Joanna Rudnick (In the Family) profiles Hilton, a 20-year-old food service provider who works 85 hours a week and lives in a trailer park garage with his girlfriend. "This is what makes Kartemquin so unique," Rudnick maintains. "They understand that in order to find and develop a story, directors need to have a passion for their characters and the larger story. They are truly a filmmaker-driven production company. This ethos carried over into the series."
One of the challenges for the filmmakers on the series was keeping up with the subjects and not invading their lives. "This story was incredibly challenging in many ways," Rudnick admits. "Hilton was working two full-time jobs when I met him, and it was difficult to find the time to film with him. At first, it was hard to even get him on the phone. I also was aware that time with us was time away from working or sleeping. He had so few hours to actually sleep between shifts." Social media became a way to keep up with subjects in between shoots. When the subjects moved and communication was lost, "We would Tweet them to know where they are or use Facebook as a way to communicate," Bowman says.
Kartemquin Films is no stranger to the multi-part series format; its IDA Award-winning The New Americans aired on PBS in 2004. The structural approach to that series (interweaving storylines and longitudinal storytelling) is reflected in Hard Earned, in which three to five subjects are revisited in each episode. "We really thought that it makes each of these stories resonate more if you are able to compare a 50-year-old Italian-American waitress in Chicago with a 20-year-old immigrant working in the Google cafeteria in Silicon Valley," Bowman explains. "To look at their stories up against each other from one scene to the next in the same episode, you really have to start to reflect on some similarities and differences about achieving the American dream. We chose early on to not have these be stand-alone episodes that would focus on just one subject."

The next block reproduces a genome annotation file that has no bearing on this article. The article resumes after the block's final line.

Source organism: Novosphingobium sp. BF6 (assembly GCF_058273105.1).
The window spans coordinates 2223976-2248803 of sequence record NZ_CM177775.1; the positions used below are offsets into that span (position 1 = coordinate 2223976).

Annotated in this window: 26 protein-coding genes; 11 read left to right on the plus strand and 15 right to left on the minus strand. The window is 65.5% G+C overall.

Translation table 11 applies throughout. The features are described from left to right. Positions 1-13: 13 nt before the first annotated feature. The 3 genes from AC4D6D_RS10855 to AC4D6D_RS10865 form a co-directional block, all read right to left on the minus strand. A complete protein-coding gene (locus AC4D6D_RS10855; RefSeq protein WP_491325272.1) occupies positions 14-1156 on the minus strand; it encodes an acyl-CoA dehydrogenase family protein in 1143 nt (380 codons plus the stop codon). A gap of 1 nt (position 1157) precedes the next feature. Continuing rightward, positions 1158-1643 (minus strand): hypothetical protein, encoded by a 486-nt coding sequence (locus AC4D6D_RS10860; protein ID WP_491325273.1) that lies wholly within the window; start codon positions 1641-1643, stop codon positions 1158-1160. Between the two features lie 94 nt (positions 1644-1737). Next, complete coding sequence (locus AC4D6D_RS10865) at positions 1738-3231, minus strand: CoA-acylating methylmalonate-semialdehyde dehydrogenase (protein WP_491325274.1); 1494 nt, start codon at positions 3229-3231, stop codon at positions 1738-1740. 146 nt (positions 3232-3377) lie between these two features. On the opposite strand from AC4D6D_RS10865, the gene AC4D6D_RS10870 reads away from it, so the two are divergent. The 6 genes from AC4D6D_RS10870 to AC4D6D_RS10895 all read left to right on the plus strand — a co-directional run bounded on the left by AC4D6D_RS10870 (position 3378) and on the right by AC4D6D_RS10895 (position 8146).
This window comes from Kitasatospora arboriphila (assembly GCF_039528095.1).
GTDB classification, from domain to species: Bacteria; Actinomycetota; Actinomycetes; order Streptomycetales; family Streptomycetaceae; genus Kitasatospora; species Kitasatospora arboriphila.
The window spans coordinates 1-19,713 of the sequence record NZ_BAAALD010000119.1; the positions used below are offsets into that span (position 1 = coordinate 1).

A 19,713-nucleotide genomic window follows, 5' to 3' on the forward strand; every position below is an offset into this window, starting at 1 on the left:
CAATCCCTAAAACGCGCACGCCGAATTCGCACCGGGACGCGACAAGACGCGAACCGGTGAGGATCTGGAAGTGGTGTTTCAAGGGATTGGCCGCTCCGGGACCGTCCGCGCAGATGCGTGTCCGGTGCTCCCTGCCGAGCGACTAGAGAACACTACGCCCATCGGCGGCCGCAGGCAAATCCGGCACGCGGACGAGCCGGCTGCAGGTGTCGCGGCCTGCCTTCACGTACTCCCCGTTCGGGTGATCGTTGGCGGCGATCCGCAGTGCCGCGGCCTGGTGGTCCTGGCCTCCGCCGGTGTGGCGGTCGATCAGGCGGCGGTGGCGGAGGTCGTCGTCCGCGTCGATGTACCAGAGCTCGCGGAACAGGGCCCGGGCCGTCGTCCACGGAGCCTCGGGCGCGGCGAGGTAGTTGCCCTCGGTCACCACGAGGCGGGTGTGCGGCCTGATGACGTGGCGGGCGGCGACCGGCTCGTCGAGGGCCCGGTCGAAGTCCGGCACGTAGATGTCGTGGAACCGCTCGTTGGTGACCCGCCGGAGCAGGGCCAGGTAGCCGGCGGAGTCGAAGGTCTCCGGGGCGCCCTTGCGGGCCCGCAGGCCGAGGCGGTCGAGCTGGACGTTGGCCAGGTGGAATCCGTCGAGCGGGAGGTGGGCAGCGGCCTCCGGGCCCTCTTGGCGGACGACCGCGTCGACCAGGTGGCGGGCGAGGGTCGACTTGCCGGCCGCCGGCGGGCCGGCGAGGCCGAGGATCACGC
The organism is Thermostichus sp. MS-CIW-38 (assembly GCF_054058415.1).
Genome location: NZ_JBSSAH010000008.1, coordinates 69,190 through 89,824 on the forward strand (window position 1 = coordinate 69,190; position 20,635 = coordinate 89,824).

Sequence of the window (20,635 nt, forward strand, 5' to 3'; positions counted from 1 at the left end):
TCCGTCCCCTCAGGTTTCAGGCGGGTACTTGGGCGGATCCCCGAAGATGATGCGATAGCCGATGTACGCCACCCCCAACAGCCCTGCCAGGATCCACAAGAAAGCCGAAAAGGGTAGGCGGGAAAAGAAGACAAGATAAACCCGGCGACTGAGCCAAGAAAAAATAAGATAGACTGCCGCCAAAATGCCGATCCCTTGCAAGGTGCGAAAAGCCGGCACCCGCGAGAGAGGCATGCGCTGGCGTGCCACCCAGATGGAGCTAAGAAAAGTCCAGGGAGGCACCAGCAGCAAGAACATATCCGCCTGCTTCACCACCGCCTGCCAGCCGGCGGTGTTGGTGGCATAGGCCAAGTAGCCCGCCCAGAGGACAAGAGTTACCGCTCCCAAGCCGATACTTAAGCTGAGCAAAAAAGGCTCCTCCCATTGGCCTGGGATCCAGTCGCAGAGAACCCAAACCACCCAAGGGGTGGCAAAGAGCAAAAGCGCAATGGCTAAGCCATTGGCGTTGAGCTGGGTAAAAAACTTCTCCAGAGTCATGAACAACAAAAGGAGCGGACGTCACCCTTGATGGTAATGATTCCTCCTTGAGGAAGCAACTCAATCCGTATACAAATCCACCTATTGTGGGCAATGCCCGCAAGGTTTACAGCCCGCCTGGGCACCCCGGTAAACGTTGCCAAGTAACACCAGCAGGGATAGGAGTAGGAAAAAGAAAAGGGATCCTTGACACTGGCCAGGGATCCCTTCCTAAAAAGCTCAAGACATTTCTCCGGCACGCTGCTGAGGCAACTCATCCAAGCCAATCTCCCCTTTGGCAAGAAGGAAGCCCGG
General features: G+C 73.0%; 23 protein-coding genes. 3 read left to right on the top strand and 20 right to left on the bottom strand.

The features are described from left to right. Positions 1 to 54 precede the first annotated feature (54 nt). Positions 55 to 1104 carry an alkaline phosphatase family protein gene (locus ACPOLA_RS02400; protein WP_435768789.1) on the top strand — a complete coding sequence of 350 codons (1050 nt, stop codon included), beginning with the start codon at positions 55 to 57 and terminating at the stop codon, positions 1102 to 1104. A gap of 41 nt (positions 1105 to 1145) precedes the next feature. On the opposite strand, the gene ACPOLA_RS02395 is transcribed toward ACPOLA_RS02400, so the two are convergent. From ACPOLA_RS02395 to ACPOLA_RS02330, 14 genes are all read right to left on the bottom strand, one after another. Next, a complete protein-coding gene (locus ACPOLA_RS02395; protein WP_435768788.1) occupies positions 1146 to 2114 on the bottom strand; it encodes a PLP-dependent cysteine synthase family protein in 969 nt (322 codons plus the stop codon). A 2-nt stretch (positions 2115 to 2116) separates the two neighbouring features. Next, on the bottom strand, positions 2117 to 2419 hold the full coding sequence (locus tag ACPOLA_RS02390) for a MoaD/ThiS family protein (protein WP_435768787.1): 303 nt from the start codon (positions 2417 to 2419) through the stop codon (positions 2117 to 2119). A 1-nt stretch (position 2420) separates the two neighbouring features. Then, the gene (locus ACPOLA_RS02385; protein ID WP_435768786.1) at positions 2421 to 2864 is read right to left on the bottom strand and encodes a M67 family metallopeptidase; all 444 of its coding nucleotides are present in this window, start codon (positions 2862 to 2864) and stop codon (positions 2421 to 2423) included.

The directors watched rough cuts, gave notes and had discussions with editors Liz Kaar, David E. Simpson and Bowman to shape the narrative. "Making a six-hour film in 15 months has been very exciting," Bowman maintains. "We have been trying to create a narrative arc for the whole series as well as an arc for each hour-long episode." Leitman agrees: "The delightful challenge is watching a film scene that will synchronize very well in juxtaposition to another scene from one of the other directors’ stories; it’s beautiful when these things come together."
Leitman and Rudnick discovered unexpected qualities about their subjects during the six months of production. "One of the most surprising things about telling the story about someone who is so outspoken is the interesting dichotomy that I learned about her," Leitman observes. "She is outspoken, and at the same time humble and private. I’ve never had a subject in which those two things really co-existed."
The hopes are high for both Kartemquin Films and Al Jazeera America that Hard Earned will connect with viewers through these stories of low-wage workers in America. "Audiences connect and realize what a large percentage of Americans is working in this way," says Bowman. "People will get invested in their stories pretty immediately and will follow them throughout six weeks," says Al Jazeera America’s Kane. "This could be a breakthrough to people who are not ordinarily doc viewers."
Hard Earned premieres May 3 on Al Jazeera America.
Tracie Lewis is a writer and producer.